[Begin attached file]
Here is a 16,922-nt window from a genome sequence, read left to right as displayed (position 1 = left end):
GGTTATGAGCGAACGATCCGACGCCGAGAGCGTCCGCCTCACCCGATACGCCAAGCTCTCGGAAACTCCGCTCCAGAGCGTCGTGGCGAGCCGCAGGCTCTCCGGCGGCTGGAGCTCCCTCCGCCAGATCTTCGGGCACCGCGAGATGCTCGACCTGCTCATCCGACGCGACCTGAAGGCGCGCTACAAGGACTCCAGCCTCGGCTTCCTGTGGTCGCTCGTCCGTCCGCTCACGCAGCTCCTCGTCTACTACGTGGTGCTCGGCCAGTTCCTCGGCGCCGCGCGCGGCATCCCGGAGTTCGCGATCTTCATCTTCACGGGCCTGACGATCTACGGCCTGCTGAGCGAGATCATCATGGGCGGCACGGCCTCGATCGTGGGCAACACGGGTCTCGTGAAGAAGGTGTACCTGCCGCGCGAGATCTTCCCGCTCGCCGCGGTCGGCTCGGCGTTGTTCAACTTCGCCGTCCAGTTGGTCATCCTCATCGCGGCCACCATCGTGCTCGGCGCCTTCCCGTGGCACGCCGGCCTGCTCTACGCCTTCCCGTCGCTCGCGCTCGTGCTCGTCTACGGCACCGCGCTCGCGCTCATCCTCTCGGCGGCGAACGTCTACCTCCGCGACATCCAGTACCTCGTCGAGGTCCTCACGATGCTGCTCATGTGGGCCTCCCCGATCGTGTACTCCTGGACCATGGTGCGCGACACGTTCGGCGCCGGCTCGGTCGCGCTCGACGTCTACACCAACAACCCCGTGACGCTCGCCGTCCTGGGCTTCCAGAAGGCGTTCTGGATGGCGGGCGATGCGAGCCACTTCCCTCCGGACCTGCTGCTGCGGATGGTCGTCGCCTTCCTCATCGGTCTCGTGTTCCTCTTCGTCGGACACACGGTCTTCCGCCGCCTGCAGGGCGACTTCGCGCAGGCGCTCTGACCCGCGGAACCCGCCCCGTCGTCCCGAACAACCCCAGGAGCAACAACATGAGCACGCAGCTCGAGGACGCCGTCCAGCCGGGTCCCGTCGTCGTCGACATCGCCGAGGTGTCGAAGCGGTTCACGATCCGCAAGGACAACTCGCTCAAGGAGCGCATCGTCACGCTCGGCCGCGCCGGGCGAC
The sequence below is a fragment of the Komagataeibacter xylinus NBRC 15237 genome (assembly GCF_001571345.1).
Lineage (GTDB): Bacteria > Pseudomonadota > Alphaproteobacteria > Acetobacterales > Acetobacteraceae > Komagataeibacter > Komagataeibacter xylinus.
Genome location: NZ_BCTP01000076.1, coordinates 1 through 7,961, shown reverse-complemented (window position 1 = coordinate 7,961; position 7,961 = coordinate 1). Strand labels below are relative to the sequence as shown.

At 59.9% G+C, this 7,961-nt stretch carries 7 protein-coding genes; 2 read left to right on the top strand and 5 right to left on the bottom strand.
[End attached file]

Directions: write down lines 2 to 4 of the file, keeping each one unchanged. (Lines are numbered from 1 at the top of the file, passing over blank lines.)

GGTTATGAGCGAACGATCCGACGCCGAGAGCGTCCGCCTCACCCGATACGCCAAGCTCTCGGAAACTCCGCTCCAGAGCGTCGTGGCGAGCCGCAGGCTCTCCGGCGGCTGGAGCTCCCTCCGCCAGATCTTCGGGCACCGCGAGATGCTCGACCTGCTCATCCGACGCGACCTGAAGGCGCGCTACAAGGACTCCAGCCTCGGCTTCCTGTGGTCGCTCGTCCGTCCGCTCACGCAGCTCCTCGTCTACTACGTGGTGCTCGGCCAGTTCCTCGGCGCCGCGCGCGGCATCCCGGAGTTCGCGATCTTCATCTTCACGGGCCTGACGATCTACGGCCTGCTGAGCGAGATCATCATGGGCGGCACGGCCTCGATCGTGGGCAACACGGGTCTCGTGAAGAAGGTGTACCTGCCGCGCGAGATCTTCCCGCTCGCCGCGGTCGGCTCGGCGTTGTTCAACTTCGCCGTCCAGTTGGTCATCCTCATCGCGGCCACCATCGTGCTCGGCGCCTTCCCGTGGCACGCCGGCCTGCTCTACGCCTTCCCGTCGCTCGCGCTCGTGCTCGTCTACGGCACCGCGCTCGCGCTCATCCTCTCGGCGGCGAACGTCTACCTCCGCGACATCCAGTACCTCGTCGAGGTCCTCACGATGCTGCTCATGTGGGCCTCCCCGATCGTGTACTCCTGGACCATGGTGCGCGACACGTTCGGCGCCGGCTCGGTCGCGCTCGACGTCTACACCAACAACCCCGTGACGCTCGCCGTCCTGGGCTTCCAGAAGGCGTTCTGGATGGCGGGCGATGCGAGCCACTTCCCTCCGGACCTGCTGCTGCGGATGGTCGTCGCCTTCCTCATCGGTCTCGTGTTCCTCTTCGTCGGACACACGGTCTTCCGCCGCCTGCAGGGCGACTTCGCGCAGGCGCTCTGACCCGCGGAACCCGCCCCGTCGTCCCGAACAACCCCAGGAGCAACAACATGAGCACGCAGCTCGAGGACGCCGTCCAGCCGGGTCCCGTCGTCGTCGACATCGCCGAGGTGTCGAAGCGGTTCACGATCCGCAAGGACAACTCGCTCAAGGAGCGCATCGTCACGCTCGGCCGCGCCGGGCGAC
The sequence below is a fragment of the Komagataeibacter xylinus NBRC 15237 genome (assembly GCF_001571345.1).
Lineage (GTDB): Bacteria > Pseudomonadota > Alphaproteobacteria > Acetobacterales > Acetobacteraceae > Komagataeibacter > Komagataeibacter xylinus.